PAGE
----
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Discovery Challenges the Precise Time Humans Arrived in Europe

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Scientists have uncovered layers of history that include both modern human and Neanderthal activity in the Grotte Mandrin in southern France. Credit: Ludovic Slimak

An international team of researchers — including Jason Lewis, a lecturer in the Department of Anthropology at Stony Brook University — has reached the conclusion that humans may have arrived in Europe about 10,000 years earlier than originally thought. The research is detailed in a paper published in Science Advances.

Previous studies have suggested that the first modern humans reached the European continent — originally from Africa and via the Levant, the eastern Mediterranean crossroads — between 43,000 and 48,000 years ago. But this discovery of modern human presence at Grotte Mandrin,  in the heart of the Rhone River Valley in southern France, points to about 54,000 years ago.

The area of the cave excavated and analyzed that proved the evidence of modern human presence is Mandrin’s Layer E. It is sandwiched between 10 other layers of artifacts and fossils that contain evidence of Neanderthal life.

“The first curious signal to emerge during the initial decade of excavations were thousands of tiny triangular stone points, resembling arrowheads, some less than a centimeter in length,” said Lewis. “These had no technical precursors or successors in the surrounding Neanderthal layers.”

Lewis explained that the well-preserved cave, discovered in the 1960s, includes uppermost layers that contain materials from the Bronze Age and Neolithic periods. But over the past quarter century, the international scientific team has analyzed three meters of sediment and evidence from the Paleolithic — a period when Neanderthals and their ancestors occupied Europe and periodically had contact with evolving modern humans.

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Many small triangular stone points from Mandrin’s Layer E helped scientists to determine that modern humans lived in the cave, and therefore their presence in Europe was 10,000 years earlier than previously suspected. Credit: Ludovic Slimak

The consensus theory until now was that these modern humans expanded into the southeastern European region about 50,000 years ago, and the Neanderthals progressively disappeared.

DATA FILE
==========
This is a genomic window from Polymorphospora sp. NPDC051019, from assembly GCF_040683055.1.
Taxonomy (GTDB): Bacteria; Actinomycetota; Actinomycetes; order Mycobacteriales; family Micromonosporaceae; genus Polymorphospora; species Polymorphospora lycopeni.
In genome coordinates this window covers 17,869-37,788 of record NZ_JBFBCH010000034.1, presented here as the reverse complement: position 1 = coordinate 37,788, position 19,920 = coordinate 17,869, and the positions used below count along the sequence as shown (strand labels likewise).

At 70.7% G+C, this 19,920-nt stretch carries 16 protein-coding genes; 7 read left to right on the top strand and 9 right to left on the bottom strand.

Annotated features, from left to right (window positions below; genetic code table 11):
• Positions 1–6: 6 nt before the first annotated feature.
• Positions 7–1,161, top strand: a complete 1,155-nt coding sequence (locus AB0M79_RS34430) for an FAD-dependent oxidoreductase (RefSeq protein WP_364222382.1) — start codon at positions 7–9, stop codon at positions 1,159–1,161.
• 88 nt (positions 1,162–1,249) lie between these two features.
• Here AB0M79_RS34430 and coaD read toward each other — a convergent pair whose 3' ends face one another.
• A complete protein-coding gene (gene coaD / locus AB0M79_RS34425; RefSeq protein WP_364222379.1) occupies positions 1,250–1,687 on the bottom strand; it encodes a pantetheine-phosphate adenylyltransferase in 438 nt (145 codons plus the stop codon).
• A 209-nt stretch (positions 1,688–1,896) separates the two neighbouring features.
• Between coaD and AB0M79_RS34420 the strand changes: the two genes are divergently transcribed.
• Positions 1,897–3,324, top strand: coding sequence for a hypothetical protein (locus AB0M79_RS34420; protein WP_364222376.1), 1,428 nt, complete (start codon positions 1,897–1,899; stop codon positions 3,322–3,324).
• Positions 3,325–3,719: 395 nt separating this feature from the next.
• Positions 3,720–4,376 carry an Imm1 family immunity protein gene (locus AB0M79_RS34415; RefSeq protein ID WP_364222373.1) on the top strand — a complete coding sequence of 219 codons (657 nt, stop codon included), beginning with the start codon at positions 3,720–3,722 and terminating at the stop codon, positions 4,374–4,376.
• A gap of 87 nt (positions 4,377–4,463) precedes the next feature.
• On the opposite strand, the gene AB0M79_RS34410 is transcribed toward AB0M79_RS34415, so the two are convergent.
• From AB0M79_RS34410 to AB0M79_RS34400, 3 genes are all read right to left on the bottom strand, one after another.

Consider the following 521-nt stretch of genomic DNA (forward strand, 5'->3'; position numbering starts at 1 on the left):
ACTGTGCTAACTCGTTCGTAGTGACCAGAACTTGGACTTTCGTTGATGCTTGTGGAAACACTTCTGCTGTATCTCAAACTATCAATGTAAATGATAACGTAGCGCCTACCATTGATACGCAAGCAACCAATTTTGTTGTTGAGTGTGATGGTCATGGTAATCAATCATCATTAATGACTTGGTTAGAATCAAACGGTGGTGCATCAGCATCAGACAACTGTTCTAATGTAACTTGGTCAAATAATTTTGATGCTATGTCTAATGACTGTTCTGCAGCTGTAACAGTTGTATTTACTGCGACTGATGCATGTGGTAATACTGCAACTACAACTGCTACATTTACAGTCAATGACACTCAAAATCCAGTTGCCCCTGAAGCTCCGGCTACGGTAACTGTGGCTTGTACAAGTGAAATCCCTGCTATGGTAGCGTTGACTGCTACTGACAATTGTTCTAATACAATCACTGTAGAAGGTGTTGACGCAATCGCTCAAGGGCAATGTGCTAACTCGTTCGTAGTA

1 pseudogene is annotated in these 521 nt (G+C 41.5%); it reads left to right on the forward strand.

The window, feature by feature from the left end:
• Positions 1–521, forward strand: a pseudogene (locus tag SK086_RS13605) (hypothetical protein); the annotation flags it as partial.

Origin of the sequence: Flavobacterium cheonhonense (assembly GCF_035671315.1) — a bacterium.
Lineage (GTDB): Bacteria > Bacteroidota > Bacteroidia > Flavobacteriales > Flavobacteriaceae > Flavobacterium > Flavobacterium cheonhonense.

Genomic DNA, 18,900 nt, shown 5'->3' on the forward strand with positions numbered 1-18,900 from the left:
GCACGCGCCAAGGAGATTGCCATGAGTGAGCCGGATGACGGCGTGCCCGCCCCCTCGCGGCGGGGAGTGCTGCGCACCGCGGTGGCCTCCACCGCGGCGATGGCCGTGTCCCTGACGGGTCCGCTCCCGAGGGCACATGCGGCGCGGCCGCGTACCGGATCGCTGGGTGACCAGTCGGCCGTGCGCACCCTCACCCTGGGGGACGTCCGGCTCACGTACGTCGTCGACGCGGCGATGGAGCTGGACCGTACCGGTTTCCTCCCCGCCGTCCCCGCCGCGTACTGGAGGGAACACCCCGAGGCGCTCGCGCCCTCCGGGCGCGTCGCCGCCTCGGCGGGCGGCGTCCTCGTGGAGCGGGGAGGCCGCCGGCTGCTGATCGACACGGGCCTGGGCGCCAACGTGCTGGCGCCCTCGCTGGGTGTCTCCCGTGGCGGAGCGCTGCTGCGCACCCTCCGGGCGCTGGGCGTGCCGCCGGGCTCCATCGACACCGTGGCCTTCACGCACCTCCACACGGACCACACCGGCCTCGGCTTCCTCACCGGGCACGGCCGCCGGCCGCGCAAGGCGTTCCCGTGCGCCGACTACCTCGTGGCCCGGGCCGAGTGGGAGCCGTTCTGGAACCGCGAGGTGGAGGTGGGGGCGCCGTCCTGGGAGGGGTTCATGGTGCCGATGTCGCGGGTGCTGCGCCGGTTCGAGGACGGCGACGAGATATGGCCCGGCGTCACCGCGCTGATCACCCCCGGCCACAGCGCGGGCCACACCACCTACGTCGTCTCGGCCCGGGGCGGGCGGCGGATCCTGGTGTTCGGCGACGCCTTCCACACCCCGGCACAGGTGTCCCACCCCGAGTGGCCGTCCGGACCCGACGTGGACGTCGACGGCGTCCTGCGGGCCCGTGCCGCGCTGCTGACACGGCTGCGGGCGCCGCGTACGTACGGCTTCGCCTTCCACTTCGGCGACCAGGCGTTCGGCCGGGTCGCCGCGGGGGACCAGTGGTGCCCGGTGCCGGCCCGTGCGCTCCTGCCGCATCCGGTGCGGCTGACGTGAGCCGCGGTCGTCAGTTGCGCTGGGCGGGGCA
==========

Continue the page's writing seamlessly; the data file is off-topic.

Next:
The research involved analyses of various types of hundreds of fossils, stone tools and ancient human teeth. The team used radiocarbon and luminescence dating, DNA and other molecular testing, and lithic technological analysis.

Co-author Marine Frouin, an assistant professor in the Department of Geosciences at Stony Brook University, completed luminescence dating work at Mandrin that helped estimate dates when humans occupied the cave.

“I joined the team in 2014 to obtain the first luminescence dates at the site,” explained Frouin. “Due to advances in our dating methods and new collaborations that developed a few years later, we were able to put together a precise and robust timeline for when modern humans and Neanderthals were there.”

Intriguingly, the international scientific team also determined that the evidence of humans at and around the ancient cave showed they occupied the territory for only one or two generations. Then, they disappeared just as mysteriously and quickly as they had arrived, and Neanderthals reoccupied the region and site.

“Our overall discovery changes the landscape regarding the time humans arrived into Europe and raises other questions, some of which we think we can answer, and others that require more investigation,” adds Lewis.

Such questions are: How did modern humans know about the stone resources at the cave in France around the varied landscape in such a short time? Did they have relationships with Neanderthals, such as exchanging of information, goods and acting as guides? Did these two hominin groups interbreed more frequently than science has previously suggested? Additional discoveries from Mandrin will soon be announced that will shed light on these and other questions about our ancient ancestors.

Yearly excavations at the site are supported by the Service Régional de l’Archéologie Auvergne Rhône-Alpes, the French CNRS and the city of Malataverne. Frouin’s luminescence dating work was supported by the European Research Council (ERC) under the European Union’s Horizon 2020 research and innovation program and the Seventh Framework Program.

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